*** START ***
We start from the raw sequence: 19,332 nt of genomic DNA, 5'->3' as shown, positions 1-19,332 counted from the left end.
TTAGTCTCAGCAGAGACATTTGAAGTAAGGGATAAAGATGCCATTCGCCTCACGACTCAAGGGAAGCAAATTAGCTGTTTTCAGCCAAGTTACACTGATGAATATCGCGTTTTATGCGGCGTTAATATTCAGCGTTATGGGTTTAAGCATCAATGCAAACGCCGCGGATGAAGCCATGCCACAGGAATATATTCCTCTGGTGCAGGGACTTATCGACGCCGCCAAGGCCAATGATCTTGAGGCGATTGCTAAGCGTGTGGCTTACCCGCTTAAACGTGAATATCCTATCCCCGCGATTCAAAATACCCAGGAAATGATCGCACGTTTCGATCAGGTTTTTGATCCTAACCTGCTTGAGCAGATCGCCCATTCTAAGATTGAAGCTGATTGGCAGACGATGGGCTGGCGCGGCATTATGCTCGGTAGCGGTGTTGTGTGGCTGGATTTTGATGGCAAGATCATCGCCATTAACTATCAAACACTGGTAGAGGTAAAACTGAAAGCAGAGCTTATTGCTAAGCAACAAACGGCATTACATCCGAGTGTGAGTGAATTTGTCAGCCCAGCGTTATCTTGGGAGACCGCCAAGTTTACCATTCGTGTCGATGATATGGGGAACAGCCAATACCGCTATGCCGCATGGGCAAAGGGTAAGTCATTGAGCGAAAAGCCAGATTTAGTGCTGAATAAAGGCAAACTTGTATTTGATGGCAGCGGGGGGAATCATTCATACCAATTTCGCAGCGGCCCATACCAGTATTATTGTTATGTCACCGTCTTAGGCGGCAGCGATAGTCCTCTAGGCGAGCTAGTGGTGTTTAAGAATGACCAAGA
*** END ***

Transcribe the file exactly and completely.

We start from the raw sequence: 19,332 nt of genomic DNA, 5'->3' as shown, positions 1-19,332 counted from the left end.
TTAGTCTCAGCAGAGACATTTGAAGTAAGGGATAAAGATGCCATTCGCCTCACGACTCAAGGGAAGCAAATTAGCTGTTTTCAGCCAAGTTACACTGATGAATATCGCGTTTTATGCGGCGTTAATATTCAGCGTTATGGGTTTAAGCATCAATGCAAACGCCGCGGATGAAGCCATGCCACAGGAATATATTCCTCTGGTGCAGGGACTTATCGACGCCGCCAAGGCCAATGATCTTGAGGCGATTGCTAAGCGTGTGGCTTACCCGCTTAAACGTGAATATCCTATCCCCGCGATTCAAAATACCCAGGAAATGATCGCACGTTTCGATCAGGTTTTTGATCCTAACCTGCTTGAGCAGATCGCCCATTCTAAGATTGAAGCTGATTGGCAGACGATGGGCTGGCGCGGCATTATGCTCGGTAGCGGTGTTGTGTGGCTGGATTTTGATGGCAAGATCATCGCCATTAACTATCAAACACTGGTAGAGGTAAAACTGAAAGCAGAGCTTATTGCTAAGCAACAAACGGCATTACATCCGAGTGTGAGTGAATTTGTCAGCCCAGCGTTATCTTGGGAGACCGCCAAGTTTACCATTCGTGTCGATGATATGGGGAACAGCCAATACCGCTATGCCGCATGGGCAAAGGGTAAGTCATTGAGCGAAAAGCCAGATTTAGTGCTGAATAAAGGCAAACTTGTATTTGATGGCAGCGGGGGGAATCATTCATACCAATTTCGCAGCGGCCCATACCAGTATTATTGTTATGTCACCGTCTTAGGCGGCAGCGATAGTCCTCTAGGCGAGCTAGTGGTGTTTAAGAATGACCAAGA